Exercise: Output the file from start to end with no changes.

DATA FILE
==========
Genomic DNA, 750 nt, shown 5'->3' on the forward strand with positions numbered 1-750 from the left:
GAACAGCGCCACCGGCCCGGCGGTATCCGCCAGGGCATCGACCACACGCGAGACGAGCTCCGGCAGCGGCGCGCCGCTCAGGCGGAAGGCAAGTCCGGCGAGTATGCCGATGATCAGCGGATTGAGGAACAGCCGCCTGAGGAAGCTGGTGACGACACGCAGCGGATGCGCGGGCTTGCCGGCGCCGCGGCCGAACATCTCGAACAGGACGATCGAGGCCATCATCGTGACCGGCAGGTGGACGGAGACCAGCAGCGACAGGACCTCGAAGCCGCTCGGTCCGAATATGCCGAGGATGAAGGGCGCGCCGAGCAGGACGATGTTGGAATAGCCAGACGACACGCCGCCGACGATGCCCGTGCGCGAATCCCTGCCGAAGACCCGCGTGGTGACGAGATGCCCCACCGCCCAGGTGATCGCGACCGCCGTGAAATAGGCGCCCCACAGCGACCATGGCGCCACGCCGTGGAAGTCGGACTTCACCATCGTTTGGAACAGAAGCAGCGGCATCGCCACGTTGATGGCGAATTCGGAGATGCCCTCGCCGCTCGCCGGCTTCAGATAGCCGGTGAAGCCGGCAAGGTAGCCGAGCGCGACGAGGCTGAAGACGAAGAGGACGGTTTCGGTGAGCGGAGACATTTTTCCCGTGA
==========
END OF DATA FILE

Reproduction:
Genomic DNA, 750 nt, shown 5'->3' on the forward strand with positions numbered 1-750 from the left:
GAACAGCGCCACCGGCCCGGCGGTATCCGCCAGGGCATCGACCACACGCGAGACGAGCTCCGGCAGCGGCGCGCCGCTCAGGCGGAAGGCAAGTCCGGCGAGTATGCCGATGATCAGCGGATTGAGGAACAGCCGCCTGAGGAAGCTGGTGACGACACGCAGCGGATGCGCGGGCTTGCCGGCGCCGCGGCCGAACATCTCGAACAGGACGATCGAGGCCATCATCGTGACCGGCAGGTGGACGGAGACCAGCAGCGACAGGACCTCGAAGCCGCTCGGTCCGAATATGCCGAGGATGAAGGGCGCGCCGAGCAGGACGATGTTGGAATAGCCAGACGACACGCCGCCGACGATGCCCGTGCGCGAATCCCTGCCGAAGACCCGCGTGGTGACGAGATGCCCCACCGCCCAGGTGATCGCGACCGCCGTGAAATAGGCGCCCCACAGCGACCATGGCGCCACGCCGTGGAAGTCGGACTTCACCATCGTTTGGAACAGAAGCAGCGGCATCGCCACGTTGATGGCGAATTCGGAGATGCCCTCGCCGCTCGCCGGCTTCAGATAGCCGGTGAAGCCGGCAAGGTAGCCGAGCGCGACGAGGCTGAAGACGAAGAGGACGGTTTCGGTGAGCGGAGACATTTTTCCCGTGA